There are things we do need to fight for, even ditches to die in, but the tactic shouldn't be to reject the whole debate.
 
I think Paul is right about the above - especially as the debate will continue with or without us so we need to contribute. Seems to me that archivists have their professional skills to fall back on whatever the weather. Digitisation seems to be trotted out as the end to storage problems, but usually upon closer examination it is understood to be just the beginning of them. Even without considering the huge cost of digital storage (and backups presumably) there are a whole raft of issues around format, loss of information, copyright, legal admissibility, lack of context and interpretation to name a few.
 
We need to stress the skills we bring in terms of appraisal, collections management, legal compliance and outreach that all add value in a way that simply 'having it all on computer' cannot. I have just returned from a visit to a school in which I took a document to show a group of 14-15 year olds. They had seen it on screen before but the 'wow factor' was just amazing. They were fascinated by the age of the item, the writing ("it's so neat it must be printed"), the feel of the paper and being able to hold it. It was pointed out to them that this was the original of something they had seen but  this did not make any difference: as one said "Yeah, but this is really real"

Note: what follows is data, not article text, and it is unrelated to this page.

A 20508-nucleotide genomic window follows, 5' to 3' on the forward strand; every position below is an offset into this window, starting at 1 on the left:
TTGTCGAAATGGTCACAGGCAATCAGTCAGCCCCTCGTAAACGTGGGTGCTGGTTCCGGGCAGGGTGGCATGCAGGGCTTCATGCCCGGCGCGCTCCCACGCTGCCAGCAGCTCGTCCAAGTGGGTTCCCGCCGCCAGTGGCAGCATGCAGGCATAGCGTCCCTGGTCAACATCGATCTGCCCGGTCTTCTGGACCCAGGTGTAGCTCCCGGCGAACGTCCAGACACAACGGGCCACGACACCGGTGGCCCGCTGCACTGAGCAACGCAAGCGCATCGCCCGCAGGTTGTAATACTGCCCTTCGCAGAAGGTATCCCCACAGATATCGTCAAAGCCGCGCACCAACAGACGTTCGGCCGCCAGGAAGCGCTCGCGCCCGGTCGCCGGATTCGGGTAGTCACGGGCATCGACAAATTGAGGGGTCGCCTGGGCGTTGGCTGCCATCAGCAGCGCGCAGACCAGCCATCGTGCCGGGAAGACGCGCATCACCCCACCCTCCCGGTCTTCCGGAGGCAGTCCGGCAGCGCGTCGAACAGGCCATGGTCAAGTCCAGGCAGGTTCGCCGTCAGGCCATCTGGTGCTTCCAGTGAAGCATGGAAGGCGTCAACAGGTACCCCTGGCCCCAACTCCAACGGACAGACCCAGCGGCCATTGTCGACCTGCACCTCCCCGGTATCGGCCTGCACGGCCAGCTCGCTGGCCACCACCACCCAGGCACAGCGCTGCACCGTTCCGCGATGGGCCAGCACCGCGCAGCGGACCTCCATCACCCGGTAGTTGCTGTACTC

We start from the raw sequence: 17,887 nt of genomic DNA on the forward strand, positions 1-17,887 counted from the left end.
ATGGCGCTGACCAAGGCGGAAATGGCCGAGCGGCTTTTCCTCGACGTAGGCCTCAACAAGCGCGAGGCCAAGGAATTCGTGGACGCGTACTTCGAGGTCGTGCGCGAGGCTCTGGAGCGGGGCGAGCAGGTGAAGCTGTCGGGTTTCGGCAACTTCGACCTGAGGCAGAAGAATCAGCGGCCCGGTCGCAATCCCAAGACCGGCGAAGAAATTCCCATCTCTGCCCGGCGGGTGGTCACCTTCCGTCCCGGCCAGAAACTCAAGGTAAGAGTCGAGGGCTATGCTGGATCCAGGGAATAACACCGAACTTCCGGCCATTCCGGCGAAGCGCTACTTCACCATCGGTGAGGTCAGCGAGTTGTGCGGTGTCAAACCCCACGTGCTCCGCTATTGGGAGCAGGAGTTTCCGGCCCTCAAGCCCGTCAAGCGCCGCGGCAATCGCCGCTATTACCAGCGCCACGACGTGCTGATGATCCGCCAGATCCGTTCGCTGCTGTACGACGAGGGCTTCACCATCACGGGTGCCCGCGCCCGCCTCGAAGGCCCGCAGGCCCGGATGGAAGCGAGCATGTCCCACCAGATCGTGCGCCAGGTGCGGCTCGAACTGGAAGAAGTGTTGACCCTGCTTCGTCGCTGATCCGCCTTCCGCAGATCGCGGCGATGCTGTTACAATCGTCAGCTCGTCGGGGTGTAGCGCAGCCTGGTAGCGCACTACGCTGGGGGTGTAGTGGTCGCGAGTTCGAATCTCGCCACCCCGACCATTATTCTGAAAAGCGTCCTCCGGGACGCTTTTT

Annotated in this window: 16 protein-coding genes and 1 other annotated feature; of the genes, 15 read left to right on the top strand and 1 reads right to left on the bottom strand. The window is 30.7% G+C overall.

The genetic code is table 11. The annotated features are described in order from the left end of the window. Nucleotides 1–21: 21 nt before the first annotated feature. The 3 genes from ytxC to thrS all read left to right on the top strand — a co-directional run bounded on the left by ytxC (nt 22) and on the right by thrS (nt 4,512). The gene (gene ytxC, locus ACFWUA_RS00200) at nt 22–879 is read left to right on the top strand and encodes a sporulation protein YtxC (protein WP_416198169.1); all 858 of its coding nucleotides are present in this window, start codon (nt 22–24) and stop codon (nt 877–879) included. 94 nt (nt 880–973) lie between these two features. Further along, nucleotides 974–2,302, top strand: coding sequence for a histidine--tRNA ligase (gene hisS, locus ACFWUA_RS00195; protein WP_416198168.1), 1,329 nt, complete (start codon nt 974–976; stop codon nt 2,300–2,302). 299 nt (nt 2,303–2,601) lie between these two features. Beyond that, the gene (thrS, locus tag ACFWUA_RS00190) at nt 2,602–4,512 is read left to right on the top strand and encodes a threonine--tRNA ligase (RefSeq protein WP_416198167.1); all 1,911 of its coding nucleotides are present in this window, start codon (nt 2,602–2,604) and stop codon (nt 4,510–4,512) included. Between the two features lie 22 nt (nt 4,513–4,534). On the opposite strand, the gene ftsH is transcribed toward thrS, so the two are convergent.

Perhaps this is what we need to be!
 
Jenny Moran
 
Northamptonshire Record Office - but posting in private capacity.